Author: Rose Phillips, ds-connex team member
Buddy Walk Date: Sunday, October 19th, 2014
Who: Down Syndrome Association of Atlanta (DSAA)
Location: Centennial Park
Buddy Walk website: www.ds-stride.org/atlantabuddywalk
DSAA website: www.dsaatl.org
The Atlanta Buddy Walk® is one of the most eagerly-anticipated yearly events for members of the Down syndrome community all over the state of Georgia. Larger even than the Flagship Buddy Walk® in New York City, Atlanta’s event drew 3,500 walkers last year, and this year they’re aiming for 4,000. People planning their wedding often call the Down Syndrome Association of Atlanta before the walk date is published, making sure their special day doesn’t conflict with the annual Buddy Walk®.
“We keep pushing registration back because people show up hours before,” Vanessa Champlin, one of the walk orchestrators, laughs. “Everybody gets so excited about it, everybody waits all year for it, and families make a day of it.”
Part of what makes it so much fun is the competitive spirit between the fundraising teams. It makes for a colorful scene on the day of the walk; looking out from onstage, Vanessa and her co-organizer, Stephanie Donlan, enjoy seeing the growth and spirit of the teams. The top fundraising team wears red, and last year the red shirts grew to take up almost an eighth of the whole Buddy Walk® area.
“We have some really serious teams,” Vanessa says. One team wears bows and “literally decks out t-shirts, shoes, socks, dresses, skirts… they’re covered in bows from head to toe!” This year, due to popular demand, they’ll be having an official t-shirt contest. “People are really excited about the teams pitting against each other,” she says.
It’s that sense of camaraderie that makes the day so memorable. “It’s one of the few places that our self-advocates and older individuals with Down syndrome come together with our younger members, and it’s really cool for the parents to be able to see the potential,” Vanessa says. “A lot of times with a new diagnosis you feel alone and scared, so it’s a cool place to come out to and realize, hey, you’re not alone, all these people are out here to support you.”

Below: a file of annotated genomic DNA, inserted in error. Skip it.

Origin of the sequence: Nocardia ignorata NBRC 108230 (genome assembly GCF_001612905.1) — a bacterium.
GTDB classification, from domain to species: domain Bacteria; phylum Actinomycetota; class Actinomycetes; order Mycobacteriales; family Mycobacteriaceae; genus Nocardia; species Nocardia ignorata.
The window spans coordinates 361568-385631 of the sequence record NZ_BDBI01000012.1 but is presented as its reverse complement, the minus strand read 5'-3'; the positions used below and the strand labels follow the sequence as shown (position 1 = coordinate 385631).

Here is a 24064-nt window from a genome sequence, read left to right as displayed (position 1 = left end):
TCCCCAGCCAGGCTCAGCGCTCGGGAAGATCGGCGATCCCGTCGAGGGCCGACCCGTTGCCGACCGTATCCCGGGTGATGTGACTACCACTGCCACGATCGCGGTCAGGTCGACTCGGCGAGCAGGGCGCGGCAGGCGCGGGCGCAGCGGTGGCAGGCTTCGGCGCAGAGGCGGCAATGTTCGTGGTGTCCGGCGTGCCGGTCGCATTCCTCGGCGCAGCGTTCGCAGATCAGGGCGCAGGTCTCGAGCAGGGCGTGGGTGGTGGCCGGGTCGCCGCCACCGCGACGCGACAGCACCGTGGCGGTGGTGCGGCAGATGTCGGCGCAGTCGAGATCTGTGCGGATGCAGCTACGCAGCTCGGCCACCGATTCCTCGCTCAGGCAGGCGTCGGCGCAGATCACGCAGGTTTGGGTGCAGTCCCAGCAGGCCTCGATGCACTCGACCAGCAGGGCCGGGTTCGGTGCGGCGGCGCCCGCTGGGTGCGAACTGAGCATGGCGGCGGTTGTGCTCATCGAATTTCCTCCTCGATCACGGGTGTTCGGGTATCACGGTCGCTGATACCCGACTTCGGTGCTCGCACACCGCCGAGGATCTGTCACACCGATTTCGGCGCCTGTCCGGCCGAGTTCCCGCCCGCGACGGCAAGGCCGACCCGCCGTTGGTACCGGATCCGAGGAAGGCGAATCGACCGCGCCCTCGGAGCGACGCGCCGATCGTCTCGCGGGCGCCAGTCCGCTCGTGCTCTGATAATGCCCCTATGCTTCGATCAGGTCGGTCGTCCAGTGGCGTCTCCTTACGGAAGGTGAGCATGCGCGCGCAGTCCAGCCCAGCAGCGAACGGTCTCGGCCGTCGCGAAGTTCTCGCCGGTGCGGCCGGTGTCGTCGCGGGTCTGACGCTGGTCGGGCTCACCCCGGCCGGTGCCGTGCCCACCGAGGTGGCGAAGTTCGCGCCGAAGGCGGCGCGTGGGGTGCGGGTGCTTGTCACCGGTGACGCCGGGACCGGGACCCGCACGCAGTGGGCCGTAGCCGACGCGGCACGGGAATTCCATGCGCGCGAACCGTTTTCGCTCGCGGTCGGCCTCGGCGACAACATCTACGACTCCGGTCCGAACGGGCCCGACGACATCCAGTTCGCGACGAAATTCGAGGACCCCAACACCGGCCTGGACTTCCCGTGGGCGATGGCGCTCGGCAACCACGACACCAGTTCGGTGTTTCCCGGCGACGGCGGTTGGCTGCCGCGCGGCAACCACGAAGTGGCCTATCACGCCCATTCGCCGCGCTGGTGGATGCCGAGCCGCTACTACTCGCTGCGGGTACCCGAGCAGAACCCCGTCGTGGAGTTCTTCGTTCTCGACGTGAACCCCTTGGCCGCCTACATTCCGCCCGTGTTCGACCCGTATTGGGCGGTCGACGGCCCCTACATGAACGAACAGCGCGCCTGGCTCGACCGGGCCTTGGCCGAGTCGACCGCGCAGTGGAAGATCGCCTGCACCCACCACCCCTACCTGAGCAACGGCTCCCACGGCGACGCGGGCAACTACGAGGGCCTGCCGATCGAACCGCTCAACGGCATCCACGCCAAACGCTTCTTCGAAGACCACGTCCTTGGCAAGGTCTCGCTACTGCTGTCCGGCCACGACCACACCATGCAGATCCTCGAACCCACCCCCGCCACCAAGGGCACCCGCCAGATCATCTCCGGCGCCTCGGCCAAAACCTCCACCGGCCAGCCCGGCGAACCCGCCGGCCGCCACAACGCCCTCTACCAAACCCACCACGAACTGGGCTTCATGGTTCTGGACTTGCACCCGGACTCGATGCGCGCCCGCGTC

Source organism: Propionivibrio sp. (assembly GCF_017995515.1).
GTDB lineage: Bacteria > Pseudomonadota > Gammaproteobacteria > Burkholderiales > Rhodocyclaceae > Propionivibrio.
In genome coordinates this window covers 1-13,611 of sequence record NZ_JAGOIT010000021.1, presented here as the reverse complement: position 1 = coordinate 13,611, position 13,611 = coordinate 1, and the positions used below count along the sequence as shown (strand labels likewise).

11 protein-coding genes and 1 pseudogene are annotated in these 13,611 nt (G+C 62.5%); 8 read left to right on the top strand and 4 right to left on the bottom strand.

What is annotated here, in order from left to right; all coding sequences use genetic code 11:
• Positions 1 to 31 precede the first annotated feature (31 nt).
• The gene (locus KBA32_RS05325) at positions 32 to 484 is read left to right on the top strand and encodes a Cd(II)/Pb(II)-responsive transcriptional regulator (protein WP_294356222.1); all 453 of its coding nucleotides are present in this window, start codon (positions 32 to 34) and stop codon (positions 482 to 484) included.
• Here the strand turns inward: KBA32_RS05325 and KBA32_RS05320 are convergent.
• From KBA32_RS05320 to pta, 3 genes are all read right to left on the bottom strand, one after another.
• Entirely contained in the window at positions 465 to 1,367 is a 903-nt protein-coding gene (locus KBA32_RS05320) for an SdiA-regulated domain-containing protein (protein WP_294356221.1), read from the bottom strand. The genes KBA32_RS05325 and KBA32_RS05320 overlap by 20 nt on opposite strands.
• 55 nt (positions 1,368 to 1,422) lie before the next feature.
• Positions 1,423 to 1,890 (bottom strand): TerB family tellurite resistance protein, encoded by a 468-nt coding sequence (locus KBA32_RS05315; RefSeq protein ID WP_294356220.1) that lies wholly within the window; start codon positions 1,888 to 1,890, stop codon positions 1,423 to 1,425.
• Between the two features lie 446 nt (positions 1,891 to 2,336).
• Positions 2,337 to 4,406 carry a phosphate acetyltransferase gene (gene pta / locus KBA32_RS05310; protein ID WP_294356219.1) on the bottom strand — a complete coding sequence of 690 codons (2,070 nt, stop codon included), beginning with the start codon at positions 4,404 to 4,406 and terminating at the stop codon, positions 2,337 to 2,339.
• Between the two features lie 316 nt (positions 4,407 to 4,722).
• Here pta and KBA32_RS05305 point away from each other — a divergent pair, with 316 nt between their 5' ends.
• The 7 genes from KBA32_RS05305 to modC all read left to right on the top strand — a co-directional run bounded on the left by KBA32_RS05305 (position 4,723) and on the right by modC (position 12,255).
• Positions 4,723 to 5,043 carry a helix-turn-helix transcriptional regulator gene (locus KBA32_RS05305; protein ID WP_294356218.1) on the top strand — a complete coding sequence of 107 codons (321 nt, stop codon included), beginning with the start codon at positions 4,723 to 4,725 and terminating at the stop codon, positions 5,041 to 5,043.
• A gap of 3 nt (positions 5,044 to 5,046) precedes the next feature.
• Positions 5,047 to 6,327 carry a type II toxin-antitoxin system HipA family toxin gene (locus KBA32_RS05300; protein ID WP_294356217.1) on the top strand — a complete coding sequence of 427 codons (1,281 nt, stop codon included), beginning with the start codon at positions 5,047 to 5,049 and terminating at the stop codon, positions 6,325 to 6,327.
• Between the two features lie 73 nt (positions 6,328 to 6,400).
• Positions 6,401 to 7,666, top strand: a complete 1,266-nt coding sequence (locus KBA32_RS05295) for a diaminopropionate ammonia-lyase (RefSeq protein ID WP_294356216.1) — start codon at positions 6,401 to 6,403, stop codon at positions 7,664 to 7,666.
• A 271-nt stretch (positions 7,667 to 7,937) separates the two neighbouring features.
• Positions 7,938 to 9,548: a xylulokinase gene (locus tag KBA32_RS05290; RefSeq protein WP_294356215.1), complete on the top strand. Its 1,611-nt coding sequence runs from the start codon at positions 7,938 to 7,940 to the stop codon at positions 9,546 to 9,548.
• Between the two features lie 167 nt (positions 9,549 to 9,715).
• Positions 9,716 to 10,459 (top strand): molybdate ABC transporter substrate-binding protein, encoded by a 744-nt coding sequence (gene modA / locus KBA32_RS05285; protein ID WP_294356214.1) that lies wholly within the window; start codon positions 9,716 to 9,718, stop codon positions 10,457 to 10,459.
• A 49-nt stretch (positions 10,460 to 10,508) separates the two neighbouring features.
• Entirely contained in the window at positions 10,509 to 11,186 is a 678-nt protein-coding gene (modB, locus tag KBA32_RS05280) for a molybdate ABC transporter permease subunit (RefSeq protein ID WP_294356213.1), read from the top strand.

Stephanie’s favorite part of the day is announcing the Buddy of the Year. It’s a huge honor to receive, and she loves seeing how proud the Buddy and their family are of their accomplishments. “It’s inspirational for all the young families. Even though you might have a disability, you can still do so much,” she says.
Although the Atlanta Buddy Walk® has grown over the years – it started out with under 100 attendees – what’s stayed the same is the heart behind it. “We are very member-focused,” Vanessa says. “We try to make sure everybody knows how much we appreciate them and what they’re doing for us, and to make sure that everybody has a really fabulous day.”
With all of the activities and entertainment, it’s not hard to see why families anticipate the Buddy Walk® year after year. It’s in beautiful Centennial Olympic Park in downtown Atlanta. Every year they bring in a fire truck, and walkers can put on the gear, climb on the truck, and talk to the firefighters. They also bring in a game truck with virtual gaming. There are bounce castles, stilt walkers, nail painting, arts and crafts, a silent auction, raffle, and live music with locally famous performers. Food and drinks are provided, and American Legion, an alliance of superheroes that congregates for charity events, meets with young superhero fans.
Along with 4,000 walkers, Vanessa and Stephanie are hoping for a twenty percent increase in funds raised this year, which will allow them to do even more for their membership and the community. The Buddy Walk® is DSAA’s main source of funds, and it allows them to support thirteen active networking and support groups across the metro Atlanta area, plus a very active D.A.D.S. group for fathers of individuals with Down syndrome.
The Down Syndrome Association of Atlanta also supports several local clinics. It is the full funder of Atlanta’s adult Down syndrome clinic, which brings together multiple specialists under one roof and doesn’t turn away any patients. A third of Emory University Down Syndrome Center’s funds come from the DSAA, and they also sponsor programs like a theater for individuals with disabilities, Gigi’s Playhouse, a first call program for new parents, and quarterly seminars for parents and educators. More than all of the activities and entertainment, Vanessa and Stephanie estimate that participants most look forward to coming together, seeing old friends, and making new ones in the community. “It’s not the actual event,” Vanessa says, “it’s the camaraderie that everybody being together builds.”
To be a part of the DSAA’s 17th Annual Buddy Walk® on Sunday, October 19th, you can register at www.ds-stride.org/atlantabuddywalk. To learn more about the Down Syndrome Association of Atlanta, visit www.dsaatl.org.
This post is a continuation of our Buddy Walk Profile series. We’ll be profiling and highlighting NDSS Buddy Walk® events from around the country in an effort to share the stories and experiences that make Down syndrome and Buddy Walk® communities so vibrant and unique. Check back for future posts in this series coming soon.